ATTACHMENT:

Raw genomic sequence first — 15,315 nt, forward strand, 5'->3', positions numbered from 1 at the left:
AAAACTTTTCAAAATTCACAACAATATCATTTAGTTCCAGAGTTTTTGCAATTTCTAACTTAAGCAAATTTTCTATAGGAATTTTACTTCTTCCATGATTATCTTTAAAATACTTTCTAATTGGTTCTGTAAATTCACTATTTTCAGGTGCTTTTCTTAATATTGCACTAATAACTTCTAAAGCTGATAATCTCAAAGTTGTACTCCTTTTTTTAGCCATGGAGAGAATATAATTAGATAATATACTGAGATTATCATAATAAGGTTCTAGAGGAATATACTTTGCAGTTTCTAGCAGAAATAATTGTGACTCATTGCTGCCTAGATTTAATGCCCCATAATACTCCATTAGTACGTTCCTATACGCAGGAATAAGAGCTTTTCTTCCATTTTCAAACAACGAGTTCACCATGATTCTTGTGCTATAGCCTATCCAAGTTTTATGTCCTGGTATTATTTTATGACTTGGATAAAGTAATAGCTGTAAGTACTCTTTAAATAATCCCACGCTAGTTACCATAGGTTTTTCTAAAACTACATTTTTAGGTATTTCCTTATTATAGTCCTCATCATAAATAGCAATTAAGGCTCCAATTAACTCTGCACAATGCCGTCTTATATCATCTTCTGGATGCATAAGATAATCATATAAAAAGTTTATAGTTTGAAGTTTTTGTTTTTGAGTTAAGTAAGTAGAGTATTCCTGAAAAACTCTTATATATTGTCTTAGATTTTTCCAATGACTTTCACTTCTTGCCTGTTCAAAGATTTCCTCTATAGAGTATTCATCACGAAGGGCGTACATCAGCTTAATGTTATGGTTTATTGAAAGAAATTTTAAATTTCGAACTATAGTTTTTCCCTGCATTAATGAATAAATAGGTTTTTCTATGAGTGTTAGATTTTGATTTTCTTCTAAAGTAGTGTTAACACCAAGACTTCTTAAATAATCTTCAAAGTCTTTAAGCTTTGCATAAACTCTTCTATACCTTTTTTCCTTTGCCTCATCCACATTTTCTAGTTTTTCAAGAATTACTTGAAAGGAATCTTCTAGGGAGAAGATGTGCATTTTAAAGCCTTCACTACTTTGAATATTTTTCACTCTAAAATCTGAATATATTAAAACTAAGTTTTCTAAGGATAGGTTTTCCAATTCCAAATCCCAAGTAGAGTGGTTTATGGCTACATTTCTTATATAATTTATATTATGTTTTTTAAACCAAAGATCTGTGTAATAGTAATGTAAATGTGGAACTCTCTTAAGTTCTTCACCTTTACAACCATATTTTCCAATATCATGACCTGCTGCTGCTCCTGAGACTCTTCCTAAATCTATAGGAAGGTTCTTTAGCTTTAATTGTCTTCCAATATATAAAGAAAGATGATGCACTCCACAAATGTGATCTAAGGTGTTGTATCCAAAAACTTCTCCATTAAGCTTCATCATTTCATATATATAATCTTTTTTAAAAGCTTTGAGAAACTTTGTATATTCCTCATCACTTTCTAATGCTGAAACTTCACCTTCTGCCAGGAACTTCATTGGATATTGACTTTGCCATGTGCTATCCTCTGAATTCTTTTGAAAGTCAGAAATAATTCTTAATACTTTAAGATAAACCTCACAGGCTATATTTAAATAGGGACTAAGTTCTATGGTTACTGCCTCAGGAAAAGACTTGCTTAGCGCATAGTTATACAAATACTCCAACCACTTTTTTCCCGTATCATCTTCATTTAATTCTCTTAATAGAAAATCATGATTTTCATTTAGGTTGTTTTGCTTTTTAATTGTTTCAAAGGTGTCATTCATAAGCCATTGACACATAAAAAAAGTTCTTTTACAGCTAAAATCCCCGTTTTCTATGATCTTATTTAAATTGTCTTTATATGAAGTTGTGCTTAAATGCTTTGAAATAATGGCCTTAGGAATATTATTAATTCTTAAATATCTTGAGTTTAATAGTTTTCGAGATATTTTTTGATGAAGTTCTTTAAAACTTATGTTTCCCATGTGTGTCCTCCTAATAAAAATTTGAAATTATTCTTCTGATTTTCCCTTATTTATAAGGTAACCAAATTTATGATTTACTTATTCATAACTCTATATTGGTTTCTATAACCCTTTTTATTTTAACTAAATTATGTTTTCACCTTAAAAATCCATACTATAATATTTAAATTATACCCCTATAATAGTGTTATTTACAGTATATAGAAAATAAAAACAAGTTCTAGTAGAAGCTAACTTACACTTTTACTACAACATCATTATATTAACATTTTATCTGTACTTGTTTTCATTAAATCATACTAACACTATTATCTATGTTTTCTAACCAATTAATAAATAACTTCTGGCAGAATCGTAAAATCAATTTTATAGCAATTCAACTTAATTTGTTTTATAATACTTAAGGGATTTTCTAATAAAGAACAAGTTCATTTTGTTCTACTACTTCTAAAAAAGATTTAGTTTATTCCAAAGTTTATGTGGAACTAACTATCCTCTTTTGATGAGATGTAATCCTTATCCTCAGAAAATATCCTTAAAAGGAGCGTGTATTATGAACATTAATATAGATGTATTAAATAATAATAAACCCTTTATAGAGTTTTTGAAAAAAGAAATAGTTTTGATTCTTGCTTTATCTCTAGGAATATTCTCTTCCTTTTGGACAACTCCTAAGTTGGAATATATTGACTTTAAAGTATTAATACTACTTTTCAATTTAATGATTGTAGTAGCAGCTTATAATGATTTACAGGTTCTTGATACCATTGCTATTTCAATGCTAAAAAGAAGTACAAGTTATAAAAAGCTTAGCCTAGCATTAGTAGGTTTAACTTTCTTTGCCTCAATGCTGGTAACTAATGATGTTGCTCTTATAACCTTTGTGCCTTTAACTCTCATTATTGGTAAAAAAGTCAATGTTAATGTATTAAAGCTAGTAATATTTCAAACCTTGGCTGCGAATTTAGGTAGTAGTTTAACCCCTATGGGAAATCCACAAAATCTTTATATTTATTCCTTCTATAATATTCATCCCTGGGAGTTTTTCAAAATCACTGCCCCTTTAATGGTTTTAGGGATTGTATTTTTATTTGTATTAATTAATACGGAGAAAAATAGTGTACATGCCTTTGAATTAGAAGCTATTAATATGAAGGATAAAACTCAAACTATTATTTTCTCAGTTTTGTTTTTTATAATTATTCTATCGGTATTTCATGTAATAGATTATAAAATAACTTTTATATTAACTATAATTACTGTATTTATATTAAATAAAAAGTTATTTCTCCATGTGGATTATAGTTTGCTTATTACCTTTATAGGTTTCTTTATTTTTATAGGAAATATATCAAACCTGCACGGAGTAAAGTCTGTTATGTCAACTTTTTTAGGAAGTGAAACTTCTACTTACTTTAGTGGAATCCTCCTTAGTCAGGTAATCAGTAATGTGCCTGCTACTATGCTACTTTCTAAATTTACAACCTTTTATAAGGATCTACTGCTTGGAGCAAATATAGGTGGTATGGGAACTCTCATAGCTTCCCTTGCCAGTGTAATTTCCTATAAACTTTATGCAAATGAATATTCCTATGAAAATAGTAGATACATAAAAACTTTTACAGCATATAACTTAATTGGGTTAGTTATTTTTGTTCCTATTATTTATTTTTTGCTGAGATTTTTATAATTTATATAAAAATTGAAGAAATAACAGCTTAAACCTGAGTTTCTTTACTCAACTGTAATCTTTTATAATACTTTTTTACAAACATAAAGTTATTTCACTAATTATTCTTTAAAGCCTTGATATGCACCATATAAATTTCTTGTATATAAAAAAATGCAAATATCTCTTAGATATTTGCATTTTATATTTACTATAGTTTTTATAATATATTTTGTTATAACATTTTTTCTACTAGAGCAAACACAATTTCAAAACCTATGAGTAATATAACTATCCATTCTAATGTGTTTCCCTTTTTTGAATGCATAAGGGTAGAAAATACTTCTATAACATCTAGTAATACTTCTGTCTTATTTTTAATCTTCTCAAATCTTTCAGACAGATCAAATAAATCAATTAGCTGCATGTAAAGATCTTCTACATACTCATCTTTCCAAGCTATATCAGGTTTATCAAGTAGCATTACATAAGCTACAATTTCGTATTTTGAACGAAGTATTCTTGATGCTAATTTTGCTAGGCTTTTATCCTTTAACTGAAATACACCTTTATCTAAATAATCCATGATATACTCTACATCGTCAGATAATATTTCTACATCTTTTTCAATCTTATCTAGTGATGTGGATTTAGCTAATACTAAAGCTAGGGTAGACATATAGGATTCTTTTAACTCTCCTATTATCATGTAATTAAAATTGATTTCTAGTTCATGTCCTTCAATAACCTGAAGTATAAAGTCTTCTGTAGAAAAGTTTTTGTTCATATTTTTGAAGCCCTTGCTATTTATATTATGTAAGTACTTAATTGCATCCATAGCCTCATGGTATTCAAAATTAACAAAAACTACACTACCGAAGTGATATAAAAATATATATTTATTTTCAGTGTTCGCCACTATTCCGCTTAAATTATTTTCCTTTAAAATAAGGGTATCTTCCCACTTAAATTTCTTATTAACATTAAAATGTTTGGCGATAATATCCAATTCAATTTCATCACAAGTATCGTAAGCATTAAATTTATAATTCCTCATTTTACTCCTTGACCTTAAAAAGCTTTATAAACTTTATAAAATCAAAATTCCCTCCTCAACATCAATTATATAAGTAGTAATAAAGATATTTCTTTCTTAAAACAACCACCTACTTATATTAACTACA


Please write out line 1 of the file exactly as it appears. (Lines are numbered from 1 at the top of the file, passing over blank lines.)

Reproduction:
Raw genomic sequence first — 15,315 nt, forward strand, 5'->3', positions numbered from 1 at the left: